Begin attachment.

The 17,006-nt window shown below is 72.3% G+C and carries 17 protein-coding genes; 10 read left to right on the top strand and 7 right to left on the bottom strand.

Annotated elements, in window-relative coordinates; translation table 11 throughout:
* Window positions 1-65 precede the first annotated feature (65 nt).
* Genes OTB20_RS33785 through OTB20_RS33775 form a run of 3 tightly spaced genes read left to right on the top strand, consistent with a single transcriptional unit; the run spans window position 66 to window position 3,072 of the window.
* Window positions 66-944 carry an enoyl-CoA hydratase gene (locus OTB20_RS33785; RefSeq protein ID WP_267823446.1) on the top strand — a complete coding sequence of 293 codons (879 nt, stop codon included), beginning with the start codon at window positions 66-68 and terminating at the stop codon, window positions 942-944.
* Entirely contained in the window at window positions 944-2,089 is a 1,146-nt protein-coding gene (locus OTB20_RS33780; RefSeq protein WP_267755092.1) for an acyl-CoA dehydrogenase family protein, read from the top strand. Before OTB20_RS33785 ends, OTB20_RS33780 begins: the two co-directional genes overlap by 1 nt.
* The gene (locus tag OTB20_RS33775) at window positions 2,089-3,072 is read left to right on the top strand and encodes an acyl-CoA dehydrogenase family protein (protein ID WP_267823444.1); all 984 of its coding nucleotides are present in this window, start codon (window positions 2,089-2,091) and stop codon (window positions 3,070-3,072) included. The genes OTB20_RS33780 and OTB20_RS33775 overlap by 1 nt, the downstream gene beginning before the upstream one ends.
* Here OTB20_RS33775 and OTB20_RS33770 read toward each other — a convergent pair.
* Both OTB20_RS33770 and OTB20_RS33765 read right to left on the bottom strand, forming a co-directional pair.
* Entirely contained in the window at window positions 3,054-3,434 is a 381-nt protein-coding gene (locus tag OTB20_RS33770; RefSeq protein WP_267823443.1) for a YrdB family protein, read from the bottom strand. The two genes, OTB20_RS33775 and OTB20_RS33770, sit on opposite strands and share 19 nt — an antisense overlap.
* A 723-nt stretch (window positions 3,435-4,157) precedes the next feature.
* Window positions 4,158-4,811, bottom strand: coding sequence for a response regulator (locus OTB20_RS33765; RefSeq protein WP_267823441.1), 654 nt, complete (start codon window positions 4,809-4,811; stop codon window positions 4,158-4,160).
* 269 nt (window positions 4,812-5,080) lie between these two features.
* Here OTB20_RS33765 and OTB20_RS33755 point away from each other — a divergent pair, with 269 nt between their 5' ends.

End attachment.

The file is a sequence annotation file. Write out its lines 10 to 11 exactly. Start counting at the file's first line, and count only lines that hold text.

* Entirely contained in the window at window positions 3,054-3,434 is a 381-nt protein-coding gene (locus tag OTB20_RS33770; RefSeq protein WP_267823443.1) for a YrdB family protein, read from the bottom strand. The two genes, OTB20_RS33775 and OTB20_RS33770, sit on opposite strands and share 19 nt — an antisense overlap.
* A 723-nt stretch (window positions 3,435-4,157) precedes the next feature.